Mrs X, aged 52 years old, was referred to the pain clinic by her GP with a history of chronic spinal pain, polypharmacy, and marked disability. Her GP reported that attempts had been made to reduce her current medication intake without any success.
She arrived in the pain clinic accompanied by her husband. She reported that at the age of 28 she had an acute disc prolapse at L5/S1 for which she underwent a microdiscectomy. Post-surgery her symptoms improved for a short period of time, but by a year later, she had severe back and radicular leg pain once again, also reporting issues with saddle anaesthesia and urgency of micturition. A repeat MRI scan of the lumbar spine at the time, revealed a recurrent large disc prolapse at the same level and following lack of improvement with conservative treatment including medication, physiotherapy and a nerve root block, she went on to have a second discectomy at 30 years of age.
Following this second operation, her pain levels remained high. She became increasingly depressed and anxious about the future. Further attempts at engaging her with physiotherapy failed. She was on a cocktail of medications including Amitriptyline, Gabapentin, Codeine and Paracetamol as well as intermittently taking Diazepam.
Eight years later following several visits to see more than one spinal surgeon, with both her and her husband seeking a medical cure, she went on to have an instrumental fusion involving the L4, L5, S1 level. Sadly, but perhaps not unexpectedly, her pain levels never improved, and over the next few years her level of function worsened, social isolation and depression started to take its toll, and despite attempts by her GP to adjust her medications, her pain levels remained high. Because of her previous failure to respond to pain management prior to her second operation, she had been reluctant to revisit pain management therapy, but now fourteen years after her third spinal operation, she was advised that she had to accept being referred as the GP surgery could no longer continue to prescribe her current regime of analgesic medication.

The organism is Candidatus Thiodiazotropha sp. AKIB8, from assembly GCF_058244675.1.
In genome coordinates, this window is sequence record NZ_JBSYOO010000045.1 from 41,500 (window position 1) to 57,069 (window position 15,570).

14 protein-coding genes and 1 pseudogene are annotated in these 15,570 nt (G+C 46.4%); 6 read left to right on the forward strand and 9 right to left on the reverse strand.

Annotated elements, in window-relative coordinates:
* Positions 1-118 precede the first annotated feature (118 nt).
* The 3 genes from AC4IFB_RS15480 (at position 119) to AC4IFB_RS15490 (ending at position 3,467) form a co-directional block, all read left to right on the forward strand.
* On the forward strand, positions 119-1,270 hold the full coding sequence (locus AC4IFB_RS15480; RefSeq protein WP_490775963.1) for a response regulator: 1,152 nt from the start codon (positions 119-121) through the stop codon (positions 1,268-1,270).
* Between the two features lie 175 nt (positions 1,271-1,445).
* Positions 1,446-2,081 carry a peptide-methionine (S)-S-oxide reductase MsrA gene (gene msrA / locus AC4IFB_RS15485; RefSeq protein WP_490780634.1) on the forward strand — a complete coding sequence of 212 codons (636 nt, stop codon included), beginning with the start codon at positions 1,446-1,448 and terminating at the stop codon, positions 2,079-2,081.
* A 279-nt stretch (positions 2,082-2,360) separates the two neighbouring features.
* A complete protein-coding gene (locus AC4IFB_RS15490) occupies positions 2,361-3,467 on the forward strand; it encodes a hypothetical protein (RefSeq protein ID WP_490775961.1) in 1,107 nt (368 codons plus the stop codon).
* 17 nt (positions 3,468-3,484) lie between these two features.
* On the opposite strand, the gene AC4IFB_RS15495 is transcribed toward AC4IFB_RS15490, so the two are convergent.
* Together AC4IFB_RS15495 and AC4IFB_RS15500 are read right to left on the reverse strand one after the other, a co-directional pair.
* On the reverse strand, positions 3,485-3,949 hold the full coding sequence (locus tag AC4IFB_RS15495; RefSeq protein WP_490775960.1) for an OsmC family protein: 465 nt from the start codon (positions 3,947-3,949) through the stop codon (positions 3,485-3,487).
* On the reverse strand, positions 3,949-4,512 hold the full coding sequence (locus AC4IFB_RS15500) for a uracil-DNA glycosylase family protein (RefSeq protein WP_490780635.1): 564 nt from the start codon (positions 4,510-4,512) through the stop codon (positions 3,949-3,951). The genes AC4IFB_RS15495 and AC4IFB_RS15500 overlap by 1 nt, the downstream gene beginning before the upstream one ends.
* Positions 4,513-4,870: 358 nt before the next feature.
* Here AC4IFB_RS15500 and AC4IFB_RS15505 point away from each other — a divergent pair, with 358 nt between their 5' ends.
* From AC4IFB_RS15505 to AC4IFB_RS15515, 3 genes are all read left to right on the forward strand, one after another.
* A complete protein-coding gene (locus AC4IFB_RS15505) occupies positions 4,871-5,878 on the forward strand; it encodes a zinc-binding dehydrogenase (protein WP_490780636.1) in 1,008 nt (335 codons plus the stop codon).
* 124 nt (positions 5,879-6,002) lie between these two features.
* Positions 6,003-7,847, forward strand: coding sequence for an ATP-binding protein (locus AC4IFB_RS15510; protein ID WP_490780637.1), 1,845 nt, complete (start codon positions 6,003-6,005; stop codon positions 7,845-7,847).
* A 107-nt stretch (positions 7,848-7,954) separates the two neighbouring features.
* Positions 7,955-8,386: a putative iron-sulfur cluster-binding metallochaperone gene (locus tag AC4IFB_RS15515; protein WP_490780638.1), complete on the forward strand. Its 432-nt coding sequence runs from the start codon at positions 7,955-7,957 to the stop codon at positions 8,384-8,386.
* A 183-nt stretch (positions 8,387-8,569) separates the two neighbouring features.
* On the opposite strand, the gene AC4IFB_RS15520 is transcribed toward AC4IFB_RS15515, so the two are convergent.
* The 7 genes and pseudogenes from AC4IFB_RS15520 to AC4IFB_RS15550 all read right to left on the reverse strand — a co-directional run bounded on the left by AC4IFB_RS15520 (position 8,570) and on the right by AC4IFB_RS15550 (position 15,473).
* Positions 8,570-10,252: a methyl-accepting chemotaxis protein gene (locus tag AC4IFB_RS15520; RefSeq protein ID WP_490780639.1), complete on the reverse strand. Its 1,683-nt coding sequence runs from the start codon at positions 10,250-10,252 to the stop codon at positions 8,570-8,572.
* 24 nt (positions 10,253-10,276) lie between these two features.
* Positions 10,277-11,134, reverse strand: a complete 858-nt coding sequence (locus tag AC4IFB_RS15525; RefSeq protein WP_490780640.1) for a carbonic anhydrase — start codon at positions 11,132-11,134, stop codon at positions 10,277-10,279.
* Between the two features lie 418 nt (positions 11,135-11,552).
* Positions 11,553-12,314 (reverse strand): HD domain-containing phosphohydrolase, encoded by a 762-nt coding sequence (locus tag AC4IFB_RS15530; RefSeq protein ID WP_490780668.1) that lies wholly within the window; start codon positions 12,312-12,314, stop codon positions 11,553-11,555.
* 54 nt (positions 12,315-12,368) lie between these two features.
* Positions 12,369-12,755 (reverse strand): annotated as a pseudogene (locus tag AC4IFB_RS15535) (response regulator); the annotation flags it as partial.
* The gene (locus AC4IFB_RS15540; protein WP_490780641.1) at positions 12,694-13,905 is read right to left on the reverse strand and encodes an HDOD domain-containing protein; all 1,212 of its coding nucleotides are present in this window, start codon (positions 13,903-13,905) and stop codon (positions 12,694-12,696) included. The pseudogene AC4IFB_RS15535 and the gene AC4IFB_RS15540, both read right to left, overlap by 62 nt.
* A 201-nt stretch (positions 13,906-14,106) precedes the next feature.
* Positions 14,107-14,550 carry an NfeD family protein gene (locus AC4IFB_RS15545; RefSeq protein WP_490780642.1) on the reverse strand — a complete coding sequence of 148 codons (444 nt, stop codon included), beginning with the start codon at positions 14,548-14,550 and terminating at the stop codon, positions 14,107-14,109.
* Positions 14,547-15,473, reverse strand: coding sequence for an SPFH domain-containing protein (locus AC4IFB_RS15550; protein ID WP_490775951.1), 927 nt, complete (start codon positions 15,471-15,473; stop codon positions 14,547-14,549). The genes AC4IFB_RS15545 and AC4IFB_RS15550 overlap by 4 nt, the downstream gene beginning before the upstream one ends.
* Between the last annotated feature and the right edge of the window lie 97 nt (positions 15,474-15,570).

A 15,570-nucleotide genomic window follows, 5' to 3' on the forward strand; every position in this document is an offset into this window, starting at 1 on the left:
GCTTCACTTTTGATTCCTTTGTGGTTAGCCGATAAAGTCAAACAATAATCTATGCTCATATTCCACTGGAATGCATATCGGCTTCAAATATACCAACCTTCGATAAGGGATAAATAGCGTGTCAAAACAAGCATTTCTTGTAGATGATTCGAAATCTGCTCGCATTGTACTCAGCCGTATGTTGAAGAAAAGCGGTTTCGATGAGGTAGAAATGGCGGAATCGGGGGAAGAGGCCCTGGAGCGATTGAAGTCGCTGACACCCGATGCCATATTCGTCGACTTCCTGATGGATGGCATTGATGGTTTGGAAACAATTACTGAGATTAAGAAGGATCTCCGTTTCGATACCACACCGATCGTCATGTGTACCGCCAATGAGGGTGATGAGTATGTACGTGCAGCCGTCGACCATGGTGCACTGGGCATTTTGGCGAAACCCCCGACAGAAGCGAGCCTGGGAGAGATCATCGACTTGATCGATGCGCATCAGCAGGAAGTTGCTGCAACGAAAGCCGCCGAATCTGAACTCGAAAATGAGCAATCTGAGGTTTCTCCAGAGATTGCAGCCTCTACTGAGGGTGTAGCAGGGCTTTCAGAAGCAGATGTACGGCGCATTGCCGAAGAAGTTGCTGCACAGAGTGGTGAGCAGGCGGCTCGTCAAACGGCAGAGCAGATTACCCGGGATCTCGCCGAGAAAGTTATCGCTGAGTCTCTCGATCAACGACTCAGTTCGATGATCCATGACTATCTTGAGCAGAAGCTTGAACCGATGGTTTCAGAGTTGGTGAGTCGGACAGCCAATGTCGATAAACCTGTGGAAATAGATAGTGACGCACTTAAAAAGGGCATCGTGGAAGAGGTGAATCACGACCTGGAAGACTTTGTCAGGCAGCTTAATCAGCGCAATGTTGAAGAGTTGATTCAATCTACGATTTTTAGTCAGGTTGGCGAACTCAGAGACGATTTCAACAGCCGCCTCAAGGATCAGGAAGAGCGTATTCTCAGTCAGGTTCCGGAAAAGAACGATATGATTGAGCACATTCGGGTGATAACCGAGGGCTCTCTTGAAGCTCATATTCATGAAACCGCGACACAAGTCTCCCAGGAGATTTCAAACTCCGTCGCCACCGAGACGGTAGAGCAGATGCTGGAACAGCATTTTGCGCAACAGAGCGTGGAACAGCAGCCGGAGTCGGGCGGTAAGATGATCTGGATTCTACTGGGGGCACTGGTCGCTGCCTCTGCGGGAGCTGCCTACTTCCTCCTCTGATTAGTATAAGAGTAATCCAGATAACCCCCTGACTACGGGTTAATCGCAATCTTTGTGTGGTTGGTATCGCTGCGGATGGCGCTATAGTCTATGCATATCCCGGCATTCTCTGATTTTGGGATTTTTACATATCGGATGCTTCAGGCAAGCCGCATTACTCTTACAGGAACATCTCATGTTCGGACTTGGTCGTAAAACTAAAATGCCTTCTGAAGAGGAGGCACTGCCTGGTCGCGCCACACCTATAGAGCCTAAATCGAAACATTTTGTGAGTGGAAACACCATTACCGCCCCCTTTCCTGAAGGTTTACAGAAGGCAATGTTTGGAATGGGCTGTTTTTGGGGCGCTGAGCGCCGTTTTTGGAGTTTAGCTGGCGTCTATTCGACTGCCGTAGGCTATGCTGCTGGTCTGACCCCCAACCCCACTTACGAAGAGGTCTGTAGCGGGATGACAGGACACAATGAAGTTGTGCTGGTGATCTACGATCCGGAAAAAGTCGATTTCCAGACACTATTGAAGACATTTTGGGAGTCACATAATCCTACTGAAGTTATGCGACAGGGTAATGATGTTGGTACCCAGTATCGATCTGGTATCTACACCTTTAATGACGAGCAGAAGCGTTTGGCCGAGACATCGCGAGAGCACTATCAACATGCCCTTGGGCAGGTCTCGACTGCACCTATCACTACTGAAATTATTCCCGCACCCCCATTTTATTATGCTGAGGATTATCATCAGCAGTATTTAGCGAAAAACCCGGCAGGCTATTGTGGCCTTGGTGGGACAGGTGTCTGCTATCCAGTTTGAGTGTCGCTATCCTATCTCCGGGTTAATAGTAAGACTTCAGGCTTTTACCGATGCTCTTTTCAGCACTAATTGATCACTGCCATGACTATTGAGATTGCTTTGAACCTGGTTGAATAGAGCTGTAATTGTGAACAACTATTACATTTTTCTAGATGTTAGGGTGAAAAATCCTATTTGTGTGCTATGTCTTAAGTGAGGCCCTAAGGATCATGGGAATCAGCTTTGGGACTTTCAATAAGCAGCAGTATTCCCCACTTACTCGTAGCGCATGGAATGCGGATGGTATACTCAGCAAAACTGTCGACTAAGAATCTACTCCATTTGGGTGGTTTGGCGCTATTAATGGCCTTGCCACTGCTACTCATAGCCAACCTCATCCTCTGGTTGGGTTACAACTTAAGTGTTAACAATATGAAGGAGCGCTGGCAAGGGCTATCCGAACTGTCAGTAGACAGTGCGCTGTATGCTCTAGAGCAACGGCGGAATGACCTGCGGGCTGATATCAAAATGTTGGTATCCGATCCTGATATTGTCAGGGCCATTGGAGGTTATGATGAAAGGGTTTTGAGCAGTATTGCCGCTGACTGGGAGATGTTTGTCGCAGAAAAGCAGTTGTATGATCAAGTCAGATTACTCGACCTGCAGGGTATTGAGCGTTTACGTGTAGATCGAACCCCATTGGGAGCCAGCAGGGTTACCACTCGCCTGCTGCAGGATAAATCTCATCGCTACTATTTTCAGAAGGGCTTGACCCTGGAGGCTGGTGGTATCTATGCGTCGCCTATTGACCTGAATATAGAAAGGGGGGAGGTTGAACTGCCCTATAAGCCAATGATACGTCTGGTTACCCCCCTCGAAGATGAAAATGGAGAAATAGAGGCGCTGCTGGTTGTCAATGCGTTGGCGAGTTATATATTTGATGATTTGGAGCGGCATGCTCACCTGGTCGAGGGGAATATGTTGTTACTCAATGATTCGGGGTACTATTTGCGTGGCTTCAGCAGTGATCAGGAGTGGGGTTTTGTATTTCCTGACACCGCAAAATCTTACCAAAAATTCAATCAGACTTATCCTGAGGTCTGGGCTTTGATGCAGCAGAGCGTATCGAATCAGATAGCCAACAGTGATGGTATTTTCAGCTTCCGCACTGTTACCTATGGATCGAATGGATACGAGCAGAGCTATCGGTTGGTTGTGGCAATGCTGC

When she arrived in the pain clinic, she was understandably upset, and made it clear she did not want to be there. Moreover, her husband who accompanied her, was angry and aggressive on her behalf.
She could only walk with the aid of two walking sticks, and reported that she could only manage around 50 metres before needing to sit down. She required assistance to sit up from a chair. She reported back pain affecting her from the neck to the coccyx, with particular hypersensitivity around three incisions (one midline and two paraspinal) that she had over the site of previous surgery. She reported feeling fatigued all the time, and slept very poorly.
Mrs X agreed to fill in two questionnaires, including a Pain Self Efficacy score and Oswestry Back Pain disability questionnaire. The outcomes indicated complete lack of confidence in Mrs X’s ability to perform daily tasks with a very high level of disability.
By now she was taking Tramadol 100mg up to three times per day, Diazepam 5mg tds, Pregabalin 300mg bd, Oramorph as needed (generally up to 40mg per day in total), Naproxen 500mg bd, Venlafaxine 300mg, apart from medication for hypertension and high cholesterol and a proton pump inhibitor. She also suffered from poorly controlled type two diabetes and was in the process of having her oral hypoglycaemic medications adjusted as her last glycosylated Haemoglobin was over 100mmol/mol. She also had a long-standing iron deficiency anaemia.
Mrs X had self-referred to the Well Being Service three years previously just prior to the COVID pandemic starting. She had been offered some remotely provided support (via telephone) for a few months, but found it difficult to engage and had discontinued contact.